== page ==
Kate Traina, 14, looks over the rumble of her grandparents house in Staten Island, N.Y., Friday, Nov. 2, 2012. Mayor Michael Bloomberg has come under fire for pressing ahead with the New York City Marathon. Some New Yorkers say holding the 26.2-mile race would be insensitive and divert police and other important resources when many are still suffering from Superstorm Sandy. The course runs from the Verrazano-Narrows Bridge on hard-hit Staten Island to Central Park, sending runners through all five boroughs. The course will not be changed, since there was little damage along the route. (AP Photo/Seth Wenig)

Associated Press
Kate Traina, 14, looks over the rumble of her grandparents house in Staten Island, N.Y., Friday, Nov. 2, 2012.  Mayor Michael Bloomberg has come under fire for pressing ahead with the New York City Marathon. Some New Yorkers say holding the 26.2-mile race would be insensitive and divert police and other important resources when many are still suffering from Superstorm Sandy. The course runs from the Verrazano-Narrows Bridge on hard-hit Staten Island to Central Park, sending runners through all five boroughs. The course will not be changed, since there was little damage along the route.  (AP Photo/Seth Wenig)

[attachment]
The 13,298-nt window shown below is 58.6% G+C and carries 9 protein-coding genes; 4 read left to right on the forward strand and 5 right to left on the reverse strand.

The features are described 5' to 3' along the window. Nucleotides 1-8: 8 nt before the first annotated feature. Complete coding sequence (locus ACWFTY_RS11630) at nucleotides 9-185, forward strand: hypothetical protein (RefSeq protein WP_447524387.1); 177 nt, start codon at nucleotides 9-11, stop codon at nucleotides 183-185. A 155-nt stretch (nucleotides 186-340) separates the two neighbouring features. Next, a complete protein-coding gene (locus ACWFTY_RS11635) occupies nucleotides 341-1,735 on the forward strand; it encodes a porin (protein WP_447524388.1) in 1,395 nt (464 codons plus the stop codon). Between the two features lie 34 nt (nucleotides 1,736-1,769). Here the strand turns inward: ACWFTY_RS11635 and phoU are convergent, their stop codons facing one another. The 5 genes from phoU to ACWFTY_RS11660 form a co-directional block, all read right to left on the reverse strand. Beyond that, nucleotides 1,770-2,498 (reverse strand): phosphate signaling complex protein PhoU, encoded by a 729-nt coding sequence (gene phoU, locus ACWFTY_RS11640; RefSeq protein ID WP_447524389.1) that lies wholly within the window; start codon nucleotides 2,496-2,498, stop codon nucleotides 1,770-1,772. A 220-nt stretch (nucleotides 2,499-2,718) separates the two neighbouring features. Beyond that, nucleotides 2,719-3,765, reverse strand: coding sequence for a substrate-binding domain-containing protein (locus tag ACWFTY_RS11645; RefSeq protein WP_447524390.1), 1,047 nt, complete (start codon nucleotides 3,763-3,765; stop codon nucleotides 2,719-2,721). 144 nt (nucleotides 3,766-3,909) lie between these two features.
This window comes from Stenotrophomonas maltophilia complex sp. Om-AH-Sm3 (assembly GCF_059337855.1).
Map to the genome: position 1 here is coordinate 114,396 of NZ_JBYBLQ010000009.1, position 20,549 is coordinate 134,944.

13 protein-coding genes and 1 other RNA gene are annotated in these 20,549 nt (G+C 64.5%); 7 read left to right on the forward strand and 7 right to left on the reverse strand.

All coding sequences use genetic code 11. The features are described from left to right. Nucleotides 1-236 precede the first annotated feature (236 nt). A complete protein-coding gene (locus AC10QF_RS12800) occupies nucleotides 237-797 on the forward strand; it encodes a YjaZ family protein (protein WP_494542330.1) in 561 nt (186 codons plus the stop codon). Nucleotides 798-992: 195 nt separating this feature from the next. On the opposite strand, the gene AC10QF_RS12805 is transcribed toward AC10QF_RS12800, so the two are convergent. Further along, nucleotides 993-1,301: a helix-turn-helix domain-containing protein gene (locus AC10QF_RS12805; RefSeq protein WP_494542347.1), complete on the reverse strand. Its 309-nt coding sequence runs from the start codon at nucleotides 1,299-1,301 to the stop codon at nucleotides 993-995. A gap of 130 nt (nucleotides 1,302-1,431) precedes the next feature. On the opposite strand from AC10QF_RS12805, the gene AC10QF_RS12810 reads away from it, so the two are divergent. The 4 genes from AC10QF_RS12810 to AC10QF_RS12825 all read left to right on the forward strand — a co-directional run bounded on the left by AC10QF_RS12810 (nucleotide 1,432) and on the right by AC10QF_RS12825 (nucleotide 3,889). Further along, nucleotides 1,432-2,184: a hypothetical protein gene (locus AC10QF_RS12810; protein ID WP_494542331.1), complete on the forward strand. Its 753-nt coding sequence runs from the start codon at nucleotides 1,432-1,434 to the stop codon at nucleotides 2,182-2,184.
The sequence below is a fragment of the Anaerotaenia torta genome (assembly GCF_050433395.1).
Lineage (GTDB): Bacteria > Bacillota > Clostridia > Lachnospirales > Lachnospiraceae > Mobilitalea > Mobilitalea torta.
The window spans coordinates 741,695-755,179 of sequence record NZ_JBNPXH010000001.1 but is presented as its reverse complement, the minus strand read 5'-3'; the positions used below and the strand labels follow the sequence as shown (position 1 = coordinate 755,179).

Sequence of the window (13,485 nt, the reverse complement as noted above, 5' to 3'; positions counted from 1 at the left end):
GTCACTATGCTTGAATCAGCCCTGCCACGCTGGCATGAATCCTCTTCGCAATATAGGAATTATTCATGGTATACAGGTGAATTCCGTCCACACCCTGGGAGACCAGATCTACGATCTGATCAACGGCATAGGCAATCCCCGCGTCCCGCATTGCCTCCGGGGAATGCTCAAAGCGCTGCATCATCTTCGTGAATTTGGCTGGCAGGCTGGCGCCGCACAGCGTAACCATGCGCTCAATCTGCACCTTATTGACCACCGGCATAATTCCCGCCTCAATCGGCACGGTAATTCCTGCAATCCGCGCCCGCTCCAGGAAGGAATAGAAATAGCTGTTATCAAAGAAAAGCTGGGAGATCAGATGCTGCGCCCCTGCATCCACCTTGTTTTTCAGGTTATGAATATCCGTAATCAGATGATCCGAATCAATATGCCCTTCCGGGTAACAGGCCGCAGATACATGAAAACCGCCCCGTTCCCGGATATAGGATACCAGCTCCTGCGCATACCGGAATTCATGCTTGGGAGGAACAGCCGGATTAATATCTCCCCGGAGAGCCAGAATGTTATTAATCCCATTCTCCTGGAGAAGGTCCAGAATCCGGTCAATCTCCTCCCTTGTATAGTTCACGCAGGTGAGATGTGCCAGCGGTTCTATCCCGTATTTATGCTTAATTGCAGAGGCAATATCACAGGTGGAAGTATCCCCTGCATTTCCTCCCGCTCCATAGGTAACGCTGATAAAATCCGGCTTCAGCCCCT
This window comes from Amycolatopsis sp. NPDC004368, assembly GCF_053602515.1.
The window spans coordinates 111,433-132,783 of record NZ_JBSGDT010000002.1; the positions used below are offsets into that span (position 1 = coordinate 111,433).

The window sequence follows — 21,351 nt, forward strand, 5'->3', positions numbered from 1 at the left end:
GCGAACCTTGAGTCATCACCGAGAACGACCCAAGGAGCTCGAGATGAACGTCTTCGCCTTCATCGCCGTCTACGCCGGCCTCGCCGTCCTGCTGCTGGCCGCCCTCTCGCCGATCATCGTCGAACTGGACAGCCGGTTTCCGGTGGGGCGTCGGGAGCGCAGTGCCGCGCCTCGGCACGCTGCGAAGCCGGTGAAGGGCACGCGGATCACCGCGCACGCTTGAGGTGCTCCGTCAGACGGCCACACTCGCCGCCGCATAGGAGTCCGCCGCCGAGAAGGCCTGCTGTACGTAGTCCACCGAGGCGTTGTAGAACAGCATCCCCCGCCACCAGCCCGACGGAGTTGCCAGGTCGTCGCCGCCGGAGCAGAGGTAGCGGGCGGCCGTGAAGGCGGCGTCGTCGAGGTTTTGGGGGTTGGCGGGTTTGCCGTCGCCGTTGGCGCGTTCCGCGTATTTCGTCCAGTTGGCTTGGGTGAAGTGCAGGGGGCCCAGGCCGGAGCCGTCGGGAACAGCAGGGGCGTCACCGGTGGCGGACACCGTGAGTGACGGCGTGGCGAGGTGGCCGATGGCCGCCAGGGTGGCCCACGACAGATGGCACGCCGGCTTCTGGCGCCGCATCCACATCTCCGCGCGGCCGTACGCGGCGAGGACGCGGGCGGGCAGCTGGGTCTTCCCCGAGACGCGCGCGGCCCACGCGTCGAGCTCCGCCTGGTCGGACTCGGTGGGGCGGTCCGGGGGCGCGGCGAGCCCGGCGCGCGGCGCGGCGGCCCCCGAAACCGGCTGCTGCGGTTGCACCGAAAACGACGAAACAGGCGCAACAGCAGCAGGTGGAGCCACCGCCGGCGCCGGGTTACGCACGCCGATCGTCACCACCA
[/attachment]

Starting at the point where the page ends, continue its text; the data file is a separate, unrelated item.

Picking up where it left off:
Kate Traina, 14, looks over the rumble of her grandparents house in Staten Island, N.Y., Friday, Nov. 2, 2012. Mayor Michael Bloomberg has come under fire for pressing ahead with the New York City Marathon. Some New Yorkers say holding the 26.2-mile race would be insensitive and divert police and other important resources when many are still suffering from Superstorm Sandy. The course runs from the Verrazano-Narrows Bridge on hard-hit Staten Island to Central Park, sending runners through all five boroughs. The course will not be changed, since there was little damage along the route. (AP Photo/Seth Wenig)
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